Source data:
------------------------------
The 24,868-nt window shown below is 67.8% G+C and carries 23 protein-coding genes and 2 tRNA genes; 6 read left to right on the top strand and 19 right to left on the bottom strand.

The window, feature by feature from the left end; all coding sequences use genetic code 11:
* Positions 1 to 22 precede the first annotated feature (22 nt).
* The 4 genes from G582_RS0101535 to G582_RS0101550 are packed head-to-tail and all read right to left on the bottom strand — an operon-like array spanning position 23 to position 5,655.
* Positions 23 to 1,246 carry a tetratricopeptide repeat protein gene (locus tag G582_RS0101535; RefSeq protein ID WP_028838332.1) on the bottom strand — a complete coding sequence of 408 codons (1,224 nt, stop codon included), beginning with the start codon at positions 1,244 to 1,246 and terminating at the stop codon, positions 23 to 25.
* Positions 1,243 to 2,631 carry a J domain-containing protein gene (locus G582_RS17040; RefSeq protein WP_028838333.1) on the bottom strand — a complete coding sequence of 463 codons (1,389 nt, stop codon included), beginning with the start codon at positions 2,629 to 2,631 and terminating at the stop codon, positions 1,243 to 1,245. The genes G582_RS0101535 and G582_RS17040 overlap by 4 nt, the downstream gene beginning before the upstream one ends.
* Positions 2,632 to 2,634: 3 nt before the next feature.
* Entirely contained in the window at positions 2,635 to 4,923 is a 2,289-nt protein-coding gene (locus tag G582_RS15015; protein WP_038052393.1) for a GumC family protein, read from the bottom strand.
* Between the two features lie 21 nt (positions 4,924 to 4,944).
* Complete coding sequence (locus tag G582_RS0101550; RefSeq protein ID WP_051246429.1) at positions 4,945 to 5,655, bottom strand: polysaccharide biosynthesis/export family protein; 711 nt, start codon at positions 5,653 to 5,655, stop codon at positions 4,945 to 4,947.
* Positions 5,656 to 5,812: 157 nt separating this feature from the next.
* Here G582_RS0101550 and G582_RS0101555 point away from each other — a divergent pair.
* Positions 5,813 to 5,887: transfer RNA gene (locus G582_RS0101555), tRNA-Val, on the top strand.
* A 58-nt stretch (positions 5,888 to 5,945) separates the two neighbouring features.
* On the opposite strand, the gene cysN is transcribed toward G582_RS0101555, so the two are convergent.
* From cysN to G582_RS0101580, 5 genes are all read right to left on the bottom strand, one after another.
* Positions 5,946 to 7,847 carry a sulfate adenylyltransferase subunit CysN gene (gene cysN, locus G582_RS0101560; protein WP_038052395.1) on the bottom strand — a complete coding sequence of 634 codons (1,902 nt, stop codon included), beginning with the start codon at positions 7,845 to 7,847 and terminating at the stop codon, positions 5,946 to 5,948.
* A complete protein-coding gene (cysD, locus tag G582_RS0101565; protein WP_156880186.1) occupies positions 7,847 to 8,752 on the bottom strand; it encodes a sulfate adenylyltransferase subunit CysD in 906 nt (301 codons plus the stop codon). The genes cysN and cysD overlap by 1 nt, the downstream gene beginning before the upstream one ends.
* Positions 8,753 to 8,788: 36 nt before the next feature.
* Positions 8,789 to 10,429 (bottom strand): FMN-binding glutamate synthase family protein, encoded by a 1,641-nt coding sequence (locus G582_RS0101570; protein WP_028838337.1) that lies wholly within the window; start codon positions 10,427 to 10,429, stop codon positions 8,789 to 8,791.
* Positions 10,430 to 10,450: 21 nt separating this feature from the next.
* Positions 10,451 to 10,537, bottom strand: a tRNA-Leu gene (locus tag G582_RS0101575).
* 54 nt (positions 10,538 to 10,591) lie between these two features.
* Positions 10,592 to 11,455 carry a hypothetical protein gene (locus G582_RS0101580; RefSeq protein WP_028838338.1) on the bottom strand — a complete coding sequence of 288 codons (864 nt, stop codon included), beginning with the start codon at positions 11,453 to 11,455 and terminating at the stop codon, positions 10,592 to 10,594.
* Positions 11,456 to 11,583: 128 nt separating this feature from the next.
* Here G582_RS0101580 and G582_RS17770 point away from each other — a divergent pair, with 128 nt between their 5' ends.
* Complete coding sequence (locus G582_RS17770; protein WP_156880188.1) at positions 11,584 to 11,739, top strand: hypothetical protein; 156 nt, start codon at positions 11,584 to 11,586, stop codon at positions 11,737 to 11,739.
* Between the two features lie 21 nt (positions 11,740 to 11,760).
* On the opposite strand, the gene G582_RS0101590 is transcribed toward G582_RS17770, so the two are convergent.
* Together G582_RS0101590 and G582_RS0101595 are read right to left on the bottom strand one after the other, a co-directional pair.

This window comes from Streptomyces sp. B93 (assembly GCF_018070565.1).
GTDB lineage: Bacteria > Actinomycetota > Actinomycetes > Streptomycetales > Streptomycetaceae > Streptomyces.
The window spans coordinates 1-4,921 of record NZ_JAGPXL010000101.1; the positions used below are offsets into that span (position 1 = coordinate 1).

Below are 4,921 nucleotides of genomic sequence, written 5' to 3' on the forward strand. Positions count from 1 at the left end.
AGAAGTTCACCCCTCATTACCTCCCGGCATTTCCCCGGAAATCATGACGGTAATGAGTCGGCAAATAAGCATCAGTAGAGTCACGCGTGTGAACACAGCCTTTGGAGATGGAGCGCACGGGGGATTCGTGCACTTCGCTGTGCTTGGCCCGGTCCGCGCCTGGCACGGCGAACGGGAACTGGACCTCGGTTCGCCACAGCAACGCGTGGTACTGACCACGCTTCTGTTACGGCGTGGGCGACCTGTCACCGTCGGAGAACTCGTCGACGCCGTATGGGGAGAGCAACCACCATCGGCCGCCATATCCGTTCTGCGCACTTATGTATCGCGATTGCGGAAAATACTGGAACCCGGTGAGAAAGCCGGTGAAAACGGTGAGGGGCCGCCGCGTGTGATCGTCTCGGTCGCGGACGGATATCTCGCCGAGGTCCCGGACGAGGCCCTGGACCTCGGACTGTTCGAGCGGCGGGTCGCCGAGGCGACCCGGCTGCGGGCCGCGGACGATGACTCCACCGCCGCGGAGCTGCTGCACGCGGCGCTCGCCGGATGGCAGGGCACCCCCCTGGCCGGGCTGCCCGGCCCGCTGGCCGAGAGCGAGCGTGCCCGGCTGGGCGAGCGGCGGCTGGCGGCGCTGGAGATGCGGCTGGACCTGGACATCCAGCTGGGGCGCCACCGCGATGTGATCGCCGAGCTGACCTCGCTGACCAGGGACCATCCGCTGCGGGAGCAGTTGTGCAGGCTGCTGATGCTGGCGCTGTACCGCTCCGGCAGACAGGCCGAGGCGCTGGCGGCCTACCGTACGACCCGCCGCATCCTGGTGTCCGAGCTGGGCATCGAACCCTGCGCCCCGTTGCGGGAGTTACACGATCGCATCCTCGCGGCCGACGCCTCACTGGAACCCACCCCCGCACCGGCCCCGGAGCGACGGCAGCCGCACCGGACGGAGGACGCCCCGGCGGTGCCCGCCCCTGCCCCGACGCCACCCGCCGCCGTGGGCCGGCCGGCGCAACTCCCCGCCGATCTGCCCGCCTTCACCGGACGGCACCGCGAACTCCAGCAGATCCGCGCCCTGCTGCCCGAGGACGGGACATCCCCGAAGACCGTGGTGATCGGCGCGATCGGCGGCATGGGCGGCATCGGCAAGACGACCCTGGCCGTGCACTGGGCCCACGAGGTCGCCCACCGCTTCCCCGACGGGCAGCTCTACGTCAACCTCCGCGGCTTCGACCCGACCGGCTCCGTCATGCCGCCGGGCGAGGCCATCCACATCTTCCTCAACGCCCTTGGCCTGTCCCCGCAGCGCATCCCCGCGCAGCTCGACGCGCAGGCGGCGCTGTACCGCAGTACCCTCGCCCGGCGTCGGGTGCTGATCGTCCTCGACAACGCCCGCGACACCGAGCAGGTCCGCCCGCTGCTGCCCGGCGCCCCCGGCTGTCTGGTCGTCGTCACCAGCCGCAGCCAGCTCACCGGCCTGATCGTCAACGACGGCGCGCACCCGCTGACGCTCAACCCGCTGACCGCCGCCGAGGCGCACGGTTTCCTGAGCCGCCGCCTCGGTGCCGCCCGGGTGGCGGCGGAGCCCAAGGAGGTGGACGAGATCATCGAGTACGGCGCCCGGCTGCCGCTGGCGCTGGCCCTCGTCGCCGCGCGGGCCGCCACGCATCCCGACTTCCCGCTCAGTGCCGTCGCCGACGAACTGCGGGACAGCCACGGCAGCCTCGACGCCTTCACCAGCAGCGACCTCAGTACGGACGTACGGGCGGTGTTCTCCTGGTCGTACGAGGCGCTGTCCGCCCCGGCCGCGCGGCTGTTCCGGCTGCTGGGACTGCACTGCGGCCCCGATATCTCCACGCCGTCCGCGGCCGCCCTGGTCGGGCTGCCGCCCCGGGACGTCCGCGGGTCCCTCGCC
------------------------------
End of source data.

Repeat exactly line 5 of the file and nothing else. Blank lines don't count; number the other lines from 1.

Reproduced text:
* Positions 23 to 1,246 carry a tetratricopeptide repeat protein gene (locus tag G582_RS0101535; RefSeq protein ID WP_028838332.1) on the bottom strand — a complete coding sequence of 408 codons (1,224 nt, stop codon included), beginning with the start codon at positions 1,244 to 1,246 and terminating at the stop codon, positions 23 to 25.